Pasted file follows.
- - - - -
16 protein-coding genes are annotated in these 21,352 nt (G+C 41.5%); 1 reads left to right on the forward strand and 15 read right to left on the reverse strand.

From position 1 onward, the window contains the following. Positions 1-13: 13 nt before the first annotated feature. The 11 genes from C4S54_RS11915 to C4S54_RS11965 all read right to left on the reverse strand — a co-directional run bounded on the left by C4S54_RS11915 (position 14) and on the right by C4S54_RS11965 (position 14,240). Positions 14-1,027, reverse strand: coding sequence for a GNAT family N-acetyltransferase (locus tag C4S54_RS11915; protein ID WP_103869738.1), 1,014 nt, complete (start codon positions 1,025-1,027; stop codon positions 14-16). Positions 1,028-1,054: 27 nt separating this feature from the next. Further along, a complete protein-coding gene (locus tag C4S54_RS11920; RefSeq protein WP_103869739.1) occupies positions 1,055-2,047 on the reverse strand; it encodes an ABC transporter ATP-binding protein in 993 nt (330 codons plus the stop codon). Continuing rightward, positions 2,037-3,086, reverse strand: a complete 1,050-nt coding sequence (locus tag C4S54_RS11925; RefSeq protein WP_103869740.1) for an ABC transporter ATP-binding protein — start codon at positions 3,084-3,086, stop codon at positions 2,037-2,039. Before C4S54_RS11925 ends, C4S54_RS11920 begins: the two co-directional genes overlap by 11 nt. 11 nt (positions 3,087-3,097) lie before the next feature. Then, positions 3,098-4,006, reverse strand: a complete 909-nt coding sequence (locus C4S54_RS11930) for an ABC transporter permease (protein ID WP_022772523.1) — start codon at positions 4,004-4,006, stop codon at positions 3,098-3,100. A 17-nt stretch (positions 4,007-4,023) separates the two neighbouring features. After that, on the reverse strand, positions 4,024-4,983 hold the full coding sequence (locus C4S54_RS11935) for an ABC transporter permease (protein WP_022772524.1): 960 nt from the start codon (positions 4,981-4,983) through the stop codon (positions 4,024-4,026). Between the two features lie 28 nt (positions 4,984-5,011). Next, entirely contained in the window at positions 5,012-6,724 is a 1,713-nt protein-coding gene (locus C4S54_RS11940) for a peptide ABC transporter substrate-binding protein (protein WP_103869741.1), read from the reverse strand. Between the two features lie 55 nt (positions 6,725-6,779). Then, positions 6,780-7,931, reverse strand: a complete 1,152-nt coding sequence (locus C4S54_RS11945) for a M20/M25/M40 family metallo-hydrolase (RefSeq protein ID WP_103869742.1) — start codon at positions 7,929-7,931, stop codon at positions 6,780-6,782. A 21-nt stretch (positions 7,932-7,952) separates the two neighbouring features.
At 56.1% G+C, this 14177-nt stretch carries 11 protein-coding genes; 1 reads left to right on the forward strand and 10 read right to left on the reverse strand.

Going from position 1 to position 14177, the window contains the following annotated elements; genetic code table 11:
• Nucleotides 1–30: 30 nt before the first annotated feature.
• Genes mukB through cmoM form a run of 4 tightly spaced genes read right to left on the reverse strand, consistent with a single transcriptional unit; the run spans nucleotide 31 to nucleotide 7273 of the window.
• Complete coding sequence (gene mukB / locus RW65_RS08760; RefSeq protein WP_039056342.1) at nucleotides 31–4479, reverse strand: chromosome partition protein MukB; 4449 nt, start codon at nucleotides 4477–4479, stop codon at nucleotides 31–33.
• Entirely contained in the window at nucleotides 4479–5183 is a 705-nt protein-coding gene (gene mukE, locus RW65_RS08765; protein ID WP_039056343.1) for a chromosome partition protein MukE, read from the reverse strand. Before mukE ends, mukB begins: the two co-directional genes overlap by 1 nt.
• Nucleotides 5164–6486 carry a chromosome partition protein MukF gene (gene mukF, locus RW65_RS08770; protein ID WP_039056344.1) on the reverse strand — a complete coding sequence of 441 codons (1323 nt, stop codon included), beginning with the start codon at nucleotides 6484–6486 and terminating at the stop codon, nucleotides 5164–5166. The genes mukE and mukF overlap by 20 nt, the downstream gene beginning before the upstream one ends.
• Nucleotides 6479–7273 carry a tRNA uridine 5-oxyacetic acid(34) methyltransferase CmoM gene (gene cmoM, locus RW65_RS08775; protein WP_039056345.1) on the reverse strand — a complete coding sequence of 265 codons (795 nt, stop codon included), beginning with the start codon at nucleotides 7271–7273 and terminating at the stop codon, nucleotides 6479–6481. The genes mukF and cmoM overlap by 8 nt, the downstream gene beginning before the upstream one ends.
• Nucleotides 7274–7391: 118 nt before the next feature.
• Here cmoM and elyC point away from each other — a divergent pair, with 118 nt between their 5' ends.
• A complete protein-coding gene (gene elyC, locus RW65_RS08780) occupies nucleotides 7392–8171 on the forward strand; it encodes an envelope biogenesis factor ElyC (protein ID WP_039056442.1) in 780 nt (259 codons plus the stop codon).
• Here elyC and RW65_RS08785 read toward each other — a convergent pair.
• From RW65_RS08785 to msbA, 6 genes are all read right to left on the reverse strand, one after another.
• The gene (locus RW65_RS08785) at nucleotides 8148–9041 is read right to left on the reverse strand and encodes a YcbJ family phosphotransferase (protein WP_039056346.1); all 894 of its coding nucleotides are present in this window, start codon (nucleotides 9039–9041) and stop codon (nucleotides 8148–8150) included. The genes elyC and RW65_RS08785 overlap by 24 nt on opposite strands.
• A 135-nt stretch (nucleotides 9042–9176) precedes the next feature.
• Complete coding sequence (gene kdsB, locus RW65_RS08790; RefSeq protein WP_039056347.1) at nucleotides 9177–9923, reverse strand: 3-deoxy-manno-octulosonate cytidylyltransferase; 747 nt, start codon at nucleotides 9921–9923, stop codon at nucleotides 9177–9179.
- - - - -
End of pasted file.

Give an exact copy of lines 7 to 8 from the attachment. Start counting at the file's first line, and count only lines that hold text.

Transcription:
• Complete coding sequence (gene mukB / locus RW65_RS08760; RefSeq protein WP_039056342.1) at nucleotides 31–4479, reverse strand: chromosome partition protein MukB; 4449 nt, start codon at nucleotides 4477–4479, stop codon at nucleotides 31–33.
• Entirely contained in the window at nucleotides 4479–5183 is a 705-nt protein-coding gene (gene mukE, locus RW65_RS08765; protein ID WP_039056343.1) for a chromosome partition protein MukE, read from the reverse strand. Before mukE ends, mukB begins: the two co-directional genes overlap by 1 nt.